Beirut and Paris. The old story and the new.

In a perfect world, every bombing in every capital and every town gets perfect equal attention. Perfect equal coverage in media. Perfect equal shock from people across the world. A bomb in Nigeria would shock the world populace as it shocked Paris.
In a perfect world, no bombing would happen.
I wish the victims were equal everywhere, I wish we lived in a perfect and equal world but we’re not, and here’s why a bombing in Iraq, Nigeria or Lebanon won’t get the attention it gets in Paris 

Orientalism :

Sadly, Beirut has become throughout the years “a capital of death”, just like Baghdad and Kabul. This simplification and perversion is done through the media lens. We, the people living inside those dangerous places, become pieces of analysis to foreign and local journalists. Death becomes a tool to sound more “expert” and clever about the situation. When the bombing happened in Beirut, the Thursday 12th November, many newspapers rushed to call the neighbourhood where the bomb took place, Burj al Barajneh, as a Hezbollah stronghold. That suddenly militarised the bombing and the latter become somehow acceptable in many eyes, especially foreign ones. 44 innocent victims became the pawns of political but inhumane analysis. Some articles didn’t even utter the word “innocent” or “victims”.
Burj al Barajneh has certainly more Hezbollah presence than some other neighbourhoods, but everyone living in Lebanon knows it’s not a stronghold. The victims were ridiculed, they almost became legitimate targets. We are “those who keeps constantly killing each others because of religion” we come from that region where “they’re still in the middle ages.

Many newspapers ridiculed and oversimplified the Beirut bombing through the amalgam of the violent Arab, the Arab that is accustomed to death, the Arab that creates death. That’s orientalism in its purest sense and it’s just another term of its wider umbrella, racism.

The sensational and the “de-sensational.”

But we, the people living inside those places, can also become desensitised.

The desensitisation from outside is orientalist, the one from inside can be explained by a quote misattributed to a man known for many things, including mass murder : Stalin. The quote ? ” A single death is a tragedy; a million deaths is a statistic.”


I’m not saying that the bombings in Beirut are not shocking, but I feel that we, the habitants of Lebanon, express a more numb feeling towards those bombings than we should, and Nassim Nicholas Taleb gives a good example of how, in the midst of war and destruction, we sometimes couldn’t care less. In his book, “The Black Swan” he recalls quite an interesting anecdote, if we can call it like that. He remembers how in the late 1970’s a toddler fell into a well in Italy and how he helplessly cried for rescue, “his picture was prominently displayed on magazines and newspapers […]”.  That toddler made also the news in the war-torn Lebanon.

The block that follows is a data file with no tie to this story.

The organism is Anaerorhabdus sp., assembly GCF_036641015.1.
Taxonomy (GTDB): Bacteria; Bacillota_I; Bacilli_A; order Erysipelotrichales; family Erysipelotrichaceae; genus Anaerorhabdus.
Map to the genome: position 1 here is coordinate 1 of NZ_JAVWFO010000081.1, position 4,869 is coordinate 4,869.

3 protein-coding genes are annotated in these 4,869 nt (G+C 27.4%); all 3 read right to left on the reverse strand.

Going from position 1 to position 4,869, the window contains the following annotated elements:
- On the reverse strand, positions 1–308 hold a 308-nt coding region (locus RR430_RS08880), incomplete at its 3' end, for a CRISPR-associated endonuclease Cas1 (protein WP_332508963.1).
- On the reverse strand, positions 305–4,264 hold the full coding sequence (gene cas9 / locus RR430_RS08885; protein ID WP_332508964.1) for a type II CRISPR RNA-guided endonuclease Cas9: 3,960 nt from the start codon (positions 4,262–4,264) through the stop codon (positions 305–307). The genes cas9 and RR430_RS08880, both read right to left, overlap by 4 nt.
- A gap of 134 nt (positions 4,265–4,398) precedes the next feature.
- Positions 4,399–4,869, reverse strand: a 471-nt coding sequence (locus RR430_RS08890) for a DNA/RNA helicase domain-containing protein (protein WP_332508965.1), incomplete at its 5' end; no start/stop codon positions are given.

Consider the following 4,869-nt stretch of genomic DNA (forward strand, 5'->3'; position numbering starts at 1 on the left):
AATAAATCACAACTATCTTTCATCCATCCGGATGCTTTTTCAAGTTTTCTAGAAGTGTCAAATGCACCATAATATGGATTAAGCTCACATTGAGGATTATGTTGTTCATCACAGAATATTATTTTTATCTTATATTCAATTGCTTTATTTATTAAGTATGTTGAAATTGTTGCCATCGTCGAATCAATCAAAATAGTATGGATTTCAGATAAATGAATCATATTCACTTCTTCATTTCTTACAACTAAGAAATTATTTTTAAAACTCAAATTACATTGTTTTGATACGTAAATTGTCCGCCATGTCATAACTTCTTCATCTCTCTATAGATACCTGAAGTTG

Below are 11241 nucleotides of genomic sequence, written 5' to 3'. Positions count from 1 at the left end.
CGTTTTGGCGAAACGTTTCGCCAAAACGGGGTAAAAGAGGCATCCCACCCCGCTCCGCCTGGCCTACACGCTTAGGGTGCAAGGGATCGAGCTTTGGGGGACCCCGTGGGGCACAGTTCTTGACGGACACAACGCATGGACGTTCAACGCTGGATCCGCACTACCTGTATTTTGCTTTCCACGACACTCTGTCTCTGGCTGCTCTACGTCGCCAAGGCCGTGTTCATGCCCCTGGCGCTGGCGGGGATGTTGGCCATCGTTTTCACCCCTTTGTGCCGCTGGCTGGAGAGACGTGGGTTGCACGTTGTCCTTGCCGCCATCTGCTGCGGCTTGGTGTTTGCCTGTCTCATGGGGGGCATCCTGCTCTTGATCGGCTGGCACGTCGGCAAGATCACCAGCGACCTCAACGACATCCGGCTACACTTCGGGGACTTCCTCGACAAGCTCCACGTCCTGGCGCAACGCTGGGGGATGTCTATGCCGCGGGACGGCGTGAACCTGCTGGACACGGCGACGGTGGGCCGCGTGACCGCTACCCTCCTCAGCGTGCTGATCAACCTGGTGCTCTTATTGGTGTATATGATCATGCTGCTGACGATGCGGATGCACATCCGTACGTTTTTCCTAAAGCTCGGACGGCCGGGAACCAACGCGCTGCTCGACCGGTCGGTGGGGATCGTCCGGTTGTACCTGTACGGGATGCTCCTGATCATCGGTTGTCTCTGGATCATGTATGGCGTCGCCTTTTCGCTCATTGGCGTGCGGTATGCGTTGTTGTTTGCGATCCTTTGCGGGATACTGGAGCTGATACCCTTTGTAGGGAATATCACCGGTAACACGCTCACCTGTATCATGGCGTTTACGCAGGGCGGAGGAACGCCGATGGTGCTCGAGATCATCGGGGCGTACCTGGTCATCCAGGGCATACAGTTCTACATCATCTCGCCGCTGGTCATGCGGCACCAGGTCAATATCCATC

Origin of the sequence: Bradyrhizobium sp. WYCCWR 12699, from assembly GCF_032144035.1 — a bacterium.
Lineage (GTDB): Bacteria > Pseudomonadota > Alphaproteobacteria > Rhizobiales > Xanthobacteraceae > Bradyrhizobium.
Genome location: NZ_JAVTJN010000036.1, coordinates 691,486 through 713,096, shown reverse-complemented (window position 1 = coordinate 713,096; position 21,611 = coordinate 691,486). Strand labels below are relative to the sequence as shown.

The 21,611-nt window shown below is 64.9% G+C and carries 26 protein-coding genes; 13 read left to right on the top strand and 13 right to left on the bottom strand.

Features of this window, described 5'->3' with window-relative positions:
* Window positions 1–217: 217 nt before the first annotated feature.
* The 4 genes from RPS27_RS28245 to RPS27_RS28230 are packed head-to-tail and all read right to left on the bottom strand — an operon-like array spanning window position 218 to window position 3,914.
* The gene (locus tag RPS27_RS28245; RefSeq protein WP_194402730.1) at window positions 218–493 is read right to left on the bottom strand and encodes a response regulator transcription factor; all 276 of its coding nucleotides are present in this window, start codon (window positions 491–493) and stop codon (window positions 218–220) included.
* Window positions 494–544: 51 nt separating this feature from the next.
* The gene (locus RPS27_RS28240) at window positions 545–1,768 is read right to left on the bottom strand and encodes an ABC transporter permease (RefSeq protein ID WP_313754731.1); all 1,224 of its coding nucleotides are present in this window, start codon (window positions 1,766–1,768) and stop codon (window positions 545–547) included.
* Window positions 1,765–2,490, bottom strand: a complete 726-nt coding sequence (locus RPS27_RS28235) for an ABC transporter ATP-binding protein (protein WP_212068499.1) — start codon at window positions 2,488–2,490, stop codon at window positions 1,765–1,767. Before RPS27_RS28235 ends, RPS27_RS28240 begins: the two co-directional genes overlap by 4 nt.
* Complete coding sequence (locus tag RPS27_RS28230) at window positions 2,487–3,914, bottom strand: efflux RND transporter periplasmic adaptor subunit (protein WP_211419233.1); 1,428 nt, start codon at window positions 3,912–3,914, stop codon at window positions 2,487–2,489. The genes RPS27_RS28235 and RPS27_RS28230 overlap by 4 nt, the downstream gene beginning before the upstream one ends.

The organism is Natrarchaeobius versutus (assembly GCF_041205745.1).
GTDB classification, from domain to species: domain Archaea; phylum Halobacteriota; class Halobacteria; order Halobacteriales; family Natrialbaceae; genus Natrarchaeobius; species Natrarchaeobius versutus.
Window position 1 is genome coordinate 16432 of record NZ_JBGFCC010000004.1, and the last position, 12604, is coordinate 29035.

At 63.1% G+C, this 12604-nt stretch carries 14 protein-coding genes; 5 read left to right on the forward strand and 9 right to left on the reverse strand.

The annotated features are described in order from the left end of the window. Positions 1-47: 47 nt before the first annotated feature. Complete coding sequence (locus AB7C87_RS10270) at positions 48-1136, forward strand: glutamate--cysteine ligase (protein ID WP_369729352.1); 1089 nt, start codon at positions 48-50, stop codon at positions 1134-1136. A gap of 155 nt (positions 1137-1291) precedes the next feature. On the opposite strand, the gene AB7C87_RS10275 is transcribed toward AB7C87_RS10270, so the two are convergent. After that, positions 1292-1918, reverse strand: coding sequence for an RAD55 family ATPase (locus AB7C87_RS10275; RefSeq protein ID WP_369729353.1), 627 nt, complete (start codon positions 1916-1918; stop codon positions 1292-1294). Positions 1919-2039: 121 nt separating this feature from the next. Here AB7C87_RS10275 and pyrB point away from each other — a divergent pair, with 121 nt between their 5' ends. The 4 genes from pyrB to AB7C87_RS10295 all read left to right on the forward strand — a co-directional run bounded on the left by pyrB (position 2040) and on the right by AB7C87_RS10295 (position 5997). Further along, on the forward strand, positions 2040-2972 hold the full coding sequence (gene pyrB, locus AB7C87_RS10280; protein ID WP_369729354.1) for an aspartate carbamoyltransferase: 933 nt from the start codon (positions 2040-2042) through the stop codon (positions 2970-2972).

“Meanwhile, the civil war was raging in Lebanon, with an occasional hiatus in the conflict. Whole in the midst of their mess, the Lebanese were also absorbed in the fate of that child. The Italian child. Five miles away, people were dying from the war, citizens were threatened with car bombs, but the fate of the Italian child ranked high among the interests of the population in the Christian quarter of Beirut. “Look how cute that poor thing is,” I was told. And the entire town expressed relief upon his eventual rescue”. […]
“Terrorism kills, but the biggest killer remains the environment, responsible for close to 13 million deaths annually. But terrorism causes outrage, which makes us overestimate the likelihood of a potential terrorist attack – and react more violently to one when it happens. We feel the stink of man-made damage far more than that caused by nature.” 

Bombings and politics. 

Bombings are always political and the shock created by the bombing, especially in Paris, is being used drastically by France’s authority to refrain liberties in the country and bomb IS as an act of revenge in Raqqah, (when Raqqah is already bombed daily by the anti-IS coalition and Russia).

France is actually using the “Etat D’urgence” or State Urgency to repress environmentalist activists. According to his lawyer, Joël Domenjoud, an activist, is under house arrest because until the 12th of December. He is accused of belonging to the “ultra-leftist movement and challenging the tenure of the COP”. He isn’t alone, according to the Guardian, 23 other activists are also under house arrest. France is also building a “strong anti-IS coalition” and for the first time ever, the French FM Laurent Fabius considered working coordinate with the SAA. Making the attacks on Paris working towards the indirect easing of relations between Assad and France and, of course, serving the propaganda of IS.

Lebanon? The Lebanese Parliament voted to elevate the national debt the night the explosion happened while no one was paying attention.

Read more about the connection between bombings and politics here.


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